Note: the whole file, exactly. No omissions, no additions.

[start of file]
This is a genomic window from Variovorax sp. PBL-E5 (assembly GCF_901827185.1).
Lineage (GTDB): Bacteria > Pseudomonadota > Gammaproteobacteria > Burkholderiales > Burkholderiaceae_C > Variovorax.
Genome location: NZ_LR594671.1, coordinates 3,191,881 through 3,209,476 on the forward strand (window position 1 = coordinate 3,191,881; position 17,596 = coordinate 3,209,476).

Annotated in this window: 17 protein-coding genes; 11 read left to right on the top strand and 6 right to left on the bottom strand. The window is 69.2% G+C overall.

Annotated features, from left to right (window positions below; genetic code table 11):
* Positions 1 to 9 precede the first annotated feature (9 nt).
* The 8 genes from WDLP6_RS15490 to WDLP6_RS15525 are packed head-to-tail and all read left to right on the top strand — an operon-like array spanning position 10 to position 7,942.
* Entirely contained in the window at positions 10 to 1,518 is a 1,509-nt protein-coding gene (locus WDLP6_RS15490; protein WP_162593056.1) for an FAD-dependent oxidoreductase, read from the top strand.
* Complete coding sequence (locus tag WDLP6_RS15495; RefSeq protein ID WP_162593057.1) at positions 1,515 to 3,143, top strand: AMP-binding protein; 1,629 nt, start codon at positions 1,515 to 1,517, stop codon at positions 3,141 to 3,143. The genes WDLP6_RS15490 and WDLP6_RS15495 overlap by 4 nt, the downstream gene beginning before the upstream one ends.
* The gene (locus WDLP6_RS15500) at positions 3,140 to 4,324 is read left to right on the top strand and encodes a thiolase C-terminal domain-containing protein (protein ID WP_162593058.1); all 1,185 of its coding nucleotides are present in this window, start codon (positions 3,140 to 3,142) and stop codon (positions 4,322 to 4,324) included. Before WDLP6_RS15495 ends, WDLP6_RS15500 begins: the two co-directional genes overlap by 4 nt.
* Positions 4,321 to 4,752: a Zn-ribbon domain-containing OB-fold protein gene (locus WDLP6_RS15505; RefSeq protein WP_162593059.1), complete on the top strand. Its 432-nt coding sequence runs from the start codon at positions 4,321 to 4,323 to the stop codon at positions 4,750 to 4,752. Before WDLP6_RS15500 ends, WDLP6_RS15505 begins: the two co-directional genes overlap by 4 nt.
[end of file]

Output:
This is a genomic window from Variovorax sp. PBL-E5 (assembly GCF_901827185.1).
Lineage (GTDB): Bacteria > Pseudomonadota > Gammaproteobacteria > Burkholderiales > Burkholderiaceae_C > Variovorax.
Genome location: NZ_LR594671.1, coordinates 3,191,881 through 3,209,476 on the forward strand (window position 1 = coordinate 3,191,881; position 17,596 = coordinate 3,209,476).

Annotated in this window: 17 protein-coding genes; 11 read left to right on the top strand and 6 right to left on the bottom strand. The window is 69.2% G+C overall.

Annotated features, from left to right (window positions below; genetic code table 11):
* Positions 1 to 9 precede the first annotated feature (9 nt).
* The 8 genes from WDLP6_RS15490 to WDLP6_RS15525 are packed head-to-tail and all read left to right on the top strand — an operon-like array spanning position 10 to position 7,942.
* Entirely contained in the window at positions 10 to 1,518 is a 1,509-nt protein-coding gene (locus WDLP6_RS15490; protein WP_162593056.1) for an FAD-dependent oxidoreductase, read from the top strand.
* Complete coding sequence (locus tag WDLP6_RS15495; RefSeq protein ID WP_162593057.1) at positions 1,515 to 3,143, top strand: AMP-binding protein; 1,629 nt, start codon at positions 1,515 to 1,517, stop codon at positions 3,141 to 3,143. The genes WDLP6_RS15490 and WDLP6_RS15495 overlap by 4 nt, the downstream gene beginning before the upstream one ends.
* The gene (locus WDLP6_RS15500) at positions 3,140 to 4,324 is read left to right on the top strand and encodes a thiolase C-terminal domain-containing protein (protein ID WP_162593058.1); all 1,185 of its coding nucleotides are present in this window, start codon (positions 3,140 to 3,142) and stop codon (positions 4,322 to 4,324) included. Before WDLP6_RS15495 ends, WDLP6_RS15500 begins: the two co-directional genes overlap by 4 nt.
* Positions 4,321 to 4,752: a Zn-ribbon domain-containing OB-fold protein gene (locus WDLP6_RS15505; RefSeq protein WP_162593059.1), complete on the top strand. Its 432-nt coding sequence runs from the start codon at positions 4,321 to 4,323 to the stop codon at positions 4,750 to 4,752. Before WDLP6_RS15500 ends, WDLP6_RS15505 begins: the two co-directional genes overlap by 4 nt.